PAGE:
Scientists see dramatic drop in Arctic sea ice
WASHINGTON (Reuters) - Arctic sea ice declined this year to the lowest levels registered since satellite assessments started in the 1970s, extending a trend fueled by human-caused global warming, scientists said on Monday.
Sea ice declined by so much this year that the typically ice-clogged Northwest Passage, allowing vessels to sail from the Atlantic to the Pacific, completely opened for the first time anyone can recall, the researchers said.
Scientists at the U.S. National Snow and Ice Data Center, part of the University of Colorado at Boulder, measure Arctic sea ice during the annual melt season beginning in March and ending in September.
The average sea ice extent for September, when ice is at its lowest quantities, slipped to 1.65 million square miles , breaking by nearly a quarter the previous record low for the month set two years ago, the scientists said.
"Overall there's been a steep and significant downward trend since we've been getting good satellite data starting in 1979," Walt Meier, one of the scientists studying Arctic sea ice for the data center, said in a telephone interview.
"We've got the final numbers now for this September, and it's a really dramatic record low. It didn't just break the record, it shattered the record. This year just obliterated everything else."
Sea ice last month was 39 percent below the long-term average from 1979 to 2000, the scientists said.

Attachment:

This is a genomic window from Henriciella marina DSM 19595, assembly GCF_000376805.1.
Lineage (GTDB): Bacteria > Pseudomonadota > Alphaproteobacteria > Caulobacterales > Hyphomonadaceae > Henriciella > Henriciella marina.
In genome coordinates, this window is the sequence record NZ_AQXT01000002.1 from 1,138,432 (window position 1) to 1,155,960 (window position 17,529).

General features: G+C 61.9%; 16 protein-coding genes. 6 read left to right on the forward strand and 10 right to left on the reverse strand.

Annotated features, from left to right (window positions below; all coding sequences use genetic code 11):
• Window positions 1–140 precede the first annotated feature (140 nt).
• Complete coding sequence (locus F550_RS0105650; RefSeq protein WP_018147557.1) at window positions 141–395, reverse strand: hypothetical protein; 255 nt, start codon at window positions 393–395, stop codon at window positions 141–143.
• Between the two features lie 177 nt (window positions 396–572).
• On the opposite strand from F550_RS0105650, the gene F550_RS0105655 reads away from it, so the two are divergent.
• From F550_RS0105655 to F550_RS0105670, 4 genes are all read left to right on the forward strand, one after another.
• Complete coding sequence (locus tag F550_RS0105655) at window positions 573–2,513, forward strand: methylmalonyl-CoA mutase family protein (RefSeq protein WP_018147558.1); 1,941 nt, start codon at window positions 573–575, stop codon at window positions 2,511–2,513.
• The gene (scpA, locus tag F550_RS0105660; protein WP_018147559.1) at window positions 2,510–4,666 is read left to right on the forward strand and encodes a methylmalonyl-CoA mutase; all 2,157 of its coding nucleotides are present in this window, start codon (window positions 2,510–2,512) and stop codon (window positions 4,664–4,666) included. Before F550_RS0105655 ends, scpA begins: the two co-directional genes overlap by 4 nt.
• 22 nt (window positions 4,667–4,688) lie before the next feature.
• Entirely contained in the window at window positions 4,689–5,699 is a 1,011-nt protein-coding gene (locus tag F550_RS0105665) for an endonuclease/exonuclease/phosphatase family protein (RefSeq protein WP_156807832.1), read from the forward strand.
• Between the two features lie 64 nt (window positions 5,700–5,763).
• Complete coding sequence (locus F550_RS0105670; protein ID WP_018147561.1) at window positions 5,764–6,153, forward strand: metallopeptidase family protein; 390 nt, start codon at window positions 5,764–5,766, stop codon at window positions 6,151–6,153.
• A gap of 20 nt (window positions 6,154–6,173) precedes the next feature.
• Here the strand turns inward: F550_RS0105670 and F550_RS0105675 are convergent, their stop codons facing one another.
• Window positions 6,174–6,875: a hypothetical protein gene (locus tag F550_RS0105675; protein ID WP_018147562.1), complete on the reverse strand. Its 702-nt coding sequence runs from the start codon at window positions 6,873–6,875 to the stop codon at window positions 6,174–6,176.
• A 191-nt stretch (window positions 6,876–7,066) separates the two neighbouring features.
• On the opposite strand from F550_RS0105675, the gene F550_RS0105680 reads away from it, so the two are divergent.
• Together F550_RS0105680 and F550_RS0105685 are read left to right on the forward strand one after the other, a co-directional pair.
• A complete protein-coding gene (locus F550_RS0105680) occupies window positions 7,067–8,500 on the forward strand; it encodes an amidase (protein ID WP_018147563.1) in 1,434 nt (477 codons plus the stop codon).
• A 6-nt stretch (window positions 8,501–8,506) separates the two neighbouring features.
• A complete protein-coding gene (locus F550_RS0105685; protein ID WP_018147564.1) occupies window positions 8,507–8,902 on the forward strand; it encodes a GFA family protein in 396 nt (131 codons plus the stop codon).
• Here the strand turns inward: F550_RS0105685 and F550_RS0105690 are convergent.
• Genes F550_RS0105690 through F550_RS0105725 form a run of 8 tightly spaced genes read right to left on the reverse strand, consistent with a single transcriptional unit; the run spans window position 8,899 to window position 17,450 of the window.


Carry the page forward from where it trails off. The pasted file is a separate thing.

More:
Meanwhile, a NASA-led study documented a 23 percent loss during the past two winters in the extent of the Arctic's thick, year-round sea ice cover.
The reduction of perennial winter sea ice is the primary cause of this summer's fastest-ever sea ice retreat on record and subsequent smallest-ever extent of total Arctic coverage, the scientists said. Their findings appeared in the journal Geophysical Research Letters.
Meier said it would not be surprising that in the next 25 years -- far sooner than previously predicted -- that there might be an ice-free Arctic during the summer.
"I don't think you can get this kind of situation if you didn't have warming temperatures," Meier said, pointing to man-made emissions of carbon dioxide and other so-called greenhouse gases.
Mark Serreze, another researcher at the National Snow and Ice Data Center, said in a statement, "Computer projections have consistently shown that as global temperatures rise, the sea ice cover will begin to shrink.
"While a number of natural factors have certainly contributed to the overall decline in sea ice, the effects of greenhouse warming are now coming through loud and clear," Serreze said.
Meier said satellite imagery showed no ice for several weeks in August and September along the Northwest Passage, which would enable vessels other than modern icebreakers to get through.
"The channels there were basically completely open," Meier said.
© Reuters2007All rights reserved